The World Bank's partnership with China is very strong.  One good example is the China 2030 Report that was done in full collaboration with the DRC [Development Research Center of China’s State Council] and with the Chinese Government.

This report generated interest both in China and other middle-income countries and so we're now taking the collaboration to the next level and going to work on a new flagship report with the Chinese Government and with DRC on urbanization.

The study was suggested by Vice Premier Li Keqiang and it is focused on developing a strategy for urbanization that will be relevant not only for China, but for countries all around the world.

In our meeting, Vice Minister Li pointed out insightfully that, to deal with the issue of urbanization is to deal with issues ranging from education to health care to transport to green growth, and we will address all of those issues and more in this report on urbanization.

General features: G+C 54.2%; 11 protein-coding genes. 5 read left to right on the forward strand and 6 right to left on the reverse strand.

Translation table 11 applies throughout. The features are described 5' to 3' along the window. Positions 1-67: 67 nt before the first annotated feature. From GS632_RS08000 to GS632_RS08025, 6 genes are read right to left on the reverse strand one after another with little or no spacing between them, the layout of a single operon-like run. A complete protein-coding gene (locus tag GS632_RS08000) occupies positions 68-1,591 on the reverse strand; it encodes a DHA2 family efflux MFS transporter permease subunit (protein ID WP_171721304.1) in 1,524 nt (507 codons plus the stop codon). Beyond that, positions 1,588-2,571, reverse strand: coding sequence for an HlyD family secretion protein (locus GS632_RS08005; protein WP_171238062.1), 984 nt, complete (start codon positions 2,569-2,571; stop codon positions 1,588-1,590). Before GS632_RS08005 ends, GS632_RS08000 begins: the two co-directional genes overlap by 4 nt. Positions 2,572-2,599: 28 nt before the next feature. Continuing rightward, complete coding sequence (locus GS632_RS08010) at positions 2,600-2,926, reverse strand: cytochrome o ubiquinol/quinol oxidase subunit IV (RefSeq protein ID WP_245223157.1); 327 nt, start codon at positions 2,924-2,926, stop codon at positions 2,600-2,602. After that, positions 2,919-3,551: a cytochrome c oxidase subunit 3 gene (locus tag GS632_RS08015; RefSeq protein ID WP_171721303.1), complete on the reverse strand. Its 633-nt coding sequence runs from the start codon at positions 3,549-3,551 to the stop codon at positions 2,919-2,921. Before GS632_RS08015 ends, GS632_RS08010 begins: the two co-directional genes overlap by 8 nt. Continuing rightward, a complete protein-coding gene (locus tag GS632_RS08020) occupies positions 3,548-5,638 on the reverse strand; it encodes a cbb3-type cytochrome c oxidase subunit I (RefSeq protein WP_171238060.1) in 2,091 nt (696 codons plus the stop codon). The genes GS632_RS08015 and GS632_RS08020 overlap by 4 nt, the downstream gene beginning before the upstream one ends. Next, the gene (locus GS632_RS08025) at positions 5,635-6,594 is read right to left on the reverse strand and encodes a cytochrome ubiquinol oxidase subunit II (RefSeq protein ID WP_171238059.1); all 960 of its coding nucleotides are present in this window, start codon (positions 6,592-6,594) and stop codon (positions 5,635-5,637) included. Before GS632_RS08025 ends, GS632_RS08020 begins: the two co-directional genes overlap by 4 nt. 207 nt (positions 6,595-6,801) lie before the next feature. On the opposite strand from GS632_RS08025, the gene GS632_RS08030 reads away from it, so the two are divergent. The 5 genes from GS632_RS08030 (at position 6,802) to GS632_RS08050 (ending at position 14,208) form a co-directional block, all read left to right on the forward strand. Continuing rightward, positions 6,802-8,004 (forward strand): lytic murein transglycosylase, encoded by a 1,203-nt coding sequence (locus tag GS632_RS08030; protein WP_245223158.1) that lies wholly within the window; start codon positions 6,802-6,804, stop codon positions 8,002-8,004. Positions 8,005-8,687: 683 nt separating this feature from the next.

This study will be the first step in the new China/World Bank collaboration on the delivery knowledge hub.  We are very excited about the potential for this particular delivery knowledge hub to both take the lessons of Chinese development to the rest of the world and bring lessons from the rest of the world here to China.

It's important to remember--and the Chinese officials reminded me of this--that China is still a developing country. There are still over 100 million people in China living in absolute poverty. 

But in my first trip to China as World Bank President, I have been deeply impressed and inspired with the achievements of the Chinese people -- the infrastructure, the development of hospitals and roads, and now this commitment to sharing the Chinese experience with the rest of the world. This has left me very impressed with both the current state of China and the prospects for the future.